What started as what appeared to be “just another” racing class turns into a new hot trend as it seems: the four letters “CORR” (Championship Off Road Racing) take the RC-Car racing scene by storm and once again it was Traxxas that started it all. This time with the help of the Slash called 2WD racing truck. How will it perform in the European winter?
The so called short course racing trucks may be nothing new to you if you live in the US and know the ‘stadium trucks’ for ages. All others may be aware that the CORR racing series is possibly the world’s only full scale racing class that seems inspired by RC-Cars – not the other way around. The most fascinating fact about CORR is that the series is run on often purpose built short tracks with huge jumps, banked corners and high speed straights that look like taken straight from your local RC track. Watching a CORR race has all, if not more, of the drama you can witness in off-road races all over the world: huge high-flying off-road action, door handle-to-door handle fights and breath-taking crashes. If you want to learn more about CORR racing action, check this video.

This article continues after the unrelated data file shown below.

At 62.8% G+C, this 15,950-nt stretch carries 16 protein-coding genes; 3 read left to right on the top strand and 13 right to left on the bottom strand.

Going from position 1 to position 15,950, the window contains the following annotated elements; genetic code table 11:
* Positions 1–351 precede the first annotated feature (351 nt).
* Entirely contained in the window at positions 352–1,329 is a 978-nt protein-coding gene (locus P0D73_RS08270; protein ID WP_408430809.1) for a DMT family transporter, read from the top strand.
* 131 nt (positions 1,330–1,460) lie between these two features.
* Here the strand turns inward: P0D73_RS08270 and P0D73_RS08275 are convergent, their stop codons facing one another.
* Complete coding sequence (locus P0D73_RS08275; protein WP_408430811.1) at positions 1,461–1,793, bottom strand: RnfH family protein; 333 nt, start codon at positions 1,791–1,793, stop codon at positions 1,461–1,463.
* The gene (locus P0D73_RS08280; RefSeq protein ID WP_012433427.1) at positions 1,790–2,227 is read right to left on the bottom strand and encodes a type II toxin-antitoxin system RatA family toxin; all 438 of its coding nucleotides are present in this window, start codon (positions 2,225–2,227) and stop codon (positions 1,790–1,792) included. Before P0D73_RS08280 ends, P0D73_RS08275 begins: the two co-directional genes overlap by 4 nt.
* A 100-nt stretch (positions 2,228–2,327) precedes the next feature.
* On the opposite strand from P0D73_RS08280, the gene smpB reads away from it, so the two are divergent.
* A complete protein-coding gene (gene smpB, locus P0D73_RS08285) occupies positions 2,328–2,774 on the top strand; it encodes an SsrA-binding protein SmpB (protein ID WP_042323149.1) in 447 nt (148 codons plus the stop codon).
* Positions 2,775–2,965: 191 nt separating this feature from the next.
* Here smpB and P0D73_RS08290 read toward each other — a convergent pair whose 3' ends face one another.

Back to the Traxxas Slash. It is a ‘semi’ replica of a full scale CORR Pro2 class truck. ‘Semi’ since not every feature of the real truck made its way into the scale model but the truck has more to offer than only a nice bodyshell inspired by the real Traxxas sponsored Jenkins Brothers Racing Team Pro2 truck.
The most similarities between the two can be found up front. The Pro2 truck as well as the Traxxas Slash feature independent double wishbones which offers a wide track, huge ground clearance and loads of suspension travel. This is due to long lower wishbones and around 95mm long oil-filled shock absorbers. These feature full-plastic housings and progressive springs. The standard set-up also features 30wt oil. According to Steve Slayden’s Stock-Spec Racing Setup Guide on Traxxas’ website a change to 50wt oil helps smoothing the weight transfer side to side on high grip surfaces or when using the truck on a permanent race track.
The wishbones are equipped with an optional hole for the shock mounting allowing the damping characteristics to be adjusted to suit both rough and smooth surfaces. The caster blocks are of a conventional C-hub style and allow for 30° of caster. Optional alloy ones for added strength and look are available as a Traxxas option part. The outer steering blocks house ball bearings with blue seals which should withstand the rigors of bashing and racing better than the usual steel backed ones. The outer points of the chassis are marked by the very nice bead-lock style rims with pre-glued block-pattern tyres.
The steering consists of a fixed double bell crank system with easy to adjust left/right turnbuckles to the steering blocks.